Liraz Charhi’s "Roya"An Israeli-Iranian act of rebellion
Roya from Israeli-Iranian singer Liraz is revolutionary. Not for its music or even its lyrics, but because of the people involved. No two countries could possibly be more alienated than Iran and Israel, with the governments of each portraying the other as the greatest evil known to humankind. Yet on Roya, musicians from both countries came together to create music.
According to press materials, although the musicians met on the nominally neutral ground of Turkey they still had to be circumspect and meet clandestinely. Of course, the fact that Liraz is an Israeli of Iranian heritage who speaks fluent Farsi, and had previously recorded with some of these musicians through their anonymous online contributions to one of her earlier releases, meant a tentative connection already existed.
Yet that didn’t lessen the risks involved for anybody. While she might have heard their music before, Liraz not only had never met them, she didn’t even know the names of the people she was arranging to meet in Turkey. In fact, the Iranian musicians still aren't named; Liraz doesn't even confirm they attended the recording sessions in Turkey. While it is implied they were there, it is obvious that Liraz and her people are making sure nobody ever finds out.
Roya translates from Farsi into English as fantasy – the fantasy right now is the idea of peace between Iran and Israel. Citizens of either country are forbidden to travel to the other and if an Iranian even contacts an Israeli they will go to jail. Naturally, Liraz is coy about who was at the recording sessions in Turkey, saying slyly, maybe it was all a fantasy.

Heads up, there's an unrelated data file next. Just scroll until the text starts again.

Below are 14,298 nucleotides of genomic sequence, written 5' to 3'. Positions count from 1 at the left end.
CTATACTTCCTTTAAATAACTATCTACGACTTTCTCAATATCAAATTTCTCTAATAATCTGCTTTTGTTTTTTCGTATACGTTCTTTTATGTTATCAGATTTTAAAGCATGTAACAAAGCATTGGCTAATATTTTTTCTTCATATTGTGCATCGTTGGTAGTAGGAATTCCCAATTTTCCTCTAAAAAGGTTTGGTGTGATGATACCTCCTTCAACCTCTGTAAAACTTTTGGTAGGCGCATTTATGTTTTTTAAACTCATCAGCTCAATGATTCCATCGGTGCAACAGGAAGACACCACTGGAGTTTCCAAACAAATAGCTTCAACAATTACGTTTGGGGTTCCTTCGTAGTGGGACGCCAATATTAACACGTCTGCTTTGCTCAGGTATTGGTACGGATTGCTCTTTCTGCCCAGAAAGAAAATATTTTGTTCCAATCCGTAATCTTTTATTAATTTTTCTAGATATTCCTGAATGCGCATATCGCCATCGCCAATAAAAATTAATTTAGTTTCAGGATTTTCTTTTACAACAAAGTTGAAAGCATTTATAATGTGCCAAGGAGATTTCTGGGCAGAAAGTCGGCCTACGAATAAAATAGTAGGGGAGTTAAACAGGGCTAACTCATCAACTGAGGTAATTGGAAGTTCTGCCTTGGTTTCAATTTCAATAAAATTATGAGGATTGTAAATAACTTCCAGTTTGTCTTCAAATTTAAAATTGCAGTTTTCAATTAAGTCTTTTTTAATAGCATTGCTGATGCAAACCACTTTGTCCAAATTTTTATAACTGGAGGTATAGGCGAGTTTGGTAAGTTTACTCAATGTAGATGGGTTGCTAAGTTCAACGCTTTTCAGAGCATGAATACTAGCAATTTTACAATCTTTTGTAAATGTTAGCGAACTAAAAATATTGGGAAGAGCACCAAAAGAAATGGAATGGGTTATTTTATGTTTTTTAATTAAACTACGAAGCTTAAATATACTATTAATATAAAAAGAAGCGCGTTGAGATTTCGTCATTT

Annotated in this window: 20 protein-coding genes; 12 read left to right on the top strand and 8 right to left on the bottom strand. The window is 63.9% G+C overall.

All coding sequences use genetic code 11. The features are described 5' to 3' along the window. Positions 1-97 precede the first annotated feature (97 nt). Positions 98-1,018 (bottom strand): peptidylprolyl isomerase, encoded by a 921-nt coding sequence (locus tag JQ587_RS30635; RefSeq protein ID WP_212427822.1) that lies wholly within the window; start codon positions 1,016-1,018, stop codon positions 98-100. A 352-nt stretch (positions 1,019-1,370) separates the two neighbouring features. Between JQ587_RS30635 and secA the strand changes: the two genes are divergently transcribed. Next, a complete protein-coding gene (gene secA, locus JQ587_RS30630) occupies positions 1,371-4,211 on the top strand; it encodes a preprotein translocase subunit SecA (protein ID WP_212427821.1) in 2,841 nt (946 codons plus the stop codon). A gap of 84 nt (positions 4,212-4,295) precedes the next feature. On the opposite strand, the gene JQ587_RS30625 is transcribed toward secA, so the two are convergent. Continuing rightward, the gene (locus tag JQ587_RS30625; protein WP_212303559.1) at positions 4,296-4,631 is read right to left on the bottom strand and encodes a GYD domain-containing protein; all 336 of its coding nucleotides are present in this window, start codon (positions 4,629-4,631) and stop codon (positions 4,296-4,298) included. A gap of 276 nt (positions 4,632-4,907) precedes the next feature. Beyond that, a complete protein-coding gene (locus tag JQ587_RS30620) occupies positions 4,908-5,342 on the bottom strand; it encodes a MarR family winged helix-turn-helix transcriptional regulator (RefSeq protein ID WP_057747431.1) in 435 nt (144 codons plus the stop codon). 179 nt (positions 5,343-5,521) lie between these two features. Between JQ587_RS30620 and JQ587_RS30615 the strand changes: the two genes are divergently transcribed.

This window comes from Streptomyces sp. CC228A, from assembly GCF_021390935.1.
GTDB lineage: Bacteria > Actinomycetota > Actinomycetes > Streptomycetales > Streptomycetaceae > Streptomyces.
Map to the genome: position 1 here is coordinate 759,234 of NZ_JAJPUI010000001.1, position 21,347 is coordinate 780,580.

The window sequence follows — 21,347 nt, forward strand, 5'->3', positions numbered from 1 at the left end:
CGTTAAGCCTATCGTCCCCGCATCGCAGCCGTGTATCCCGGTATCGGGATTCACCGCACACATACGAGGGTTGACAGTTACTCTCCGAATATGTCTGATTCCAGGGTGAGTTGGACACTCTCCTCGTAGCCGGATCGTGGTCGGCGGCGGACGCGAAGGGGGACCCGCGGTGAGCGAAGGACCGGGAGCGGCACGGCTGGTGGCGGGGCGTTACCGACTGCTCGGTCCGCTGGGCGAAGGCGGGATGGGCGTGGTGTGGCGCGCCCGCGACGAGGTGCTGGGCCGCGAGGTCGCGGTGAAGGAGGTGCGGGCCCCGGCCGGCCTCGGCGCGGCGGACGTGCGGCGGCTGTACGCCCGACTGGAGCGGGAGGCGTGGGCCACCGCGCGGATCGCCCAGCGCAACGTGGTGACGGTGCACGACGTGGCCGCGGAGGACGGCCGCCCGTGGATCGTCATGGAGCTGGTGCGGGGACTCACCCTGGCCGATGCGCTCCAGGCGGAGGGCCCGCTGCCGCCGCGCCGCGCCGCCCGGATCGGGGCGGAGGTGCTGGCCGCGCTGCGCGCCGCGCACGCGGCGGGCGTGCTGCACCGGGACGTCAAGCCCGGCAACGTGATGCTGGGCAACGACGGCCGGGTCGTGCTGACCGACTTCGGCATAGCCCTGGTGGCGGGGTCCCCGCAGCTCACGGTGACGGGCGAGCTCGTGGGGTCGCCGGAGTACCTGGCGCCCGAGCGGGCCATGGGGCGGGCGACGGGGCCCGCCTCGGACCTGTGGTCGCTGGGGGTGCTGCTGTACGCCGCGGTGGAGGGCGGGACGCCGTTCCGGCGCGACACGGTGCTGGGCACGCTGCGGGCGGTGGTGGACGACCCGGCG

Of course, somebody had to be playing the violin, viola, and tar – the Iranian version of the lute – on the album or have written the song "Omid" (Hope in Farsi and credited to an Iranian woman). But they could have been played by anyone and written by any woman. They weren't, but this is a necessary fiction to protect the identities of those who were brave enough to make the journey from Iran to Turkey.
Musically the album is an intriguing mixture of styles. Liraz is known for combing modern electronic music with traditional melodies, and rhythms, and utilising a mixture of classical and contemporary instruments.
This recording is no exception: she and her band have created songs that sound like they could have stepped out of a 1970s dance club, should said club have been located in the Middle East.
The songs shouldn't work musically. Disco, swooping keyboards, chunky guitar rhythms and the swirling strings one normally associates with strobe lights and bars, mixed with the haunting sounds of the tar and the atmospheres of Middle Eastern music, feel like they are the archetype of “east is east and west is west and never the twain shall meet”.
Unexpected and hopeful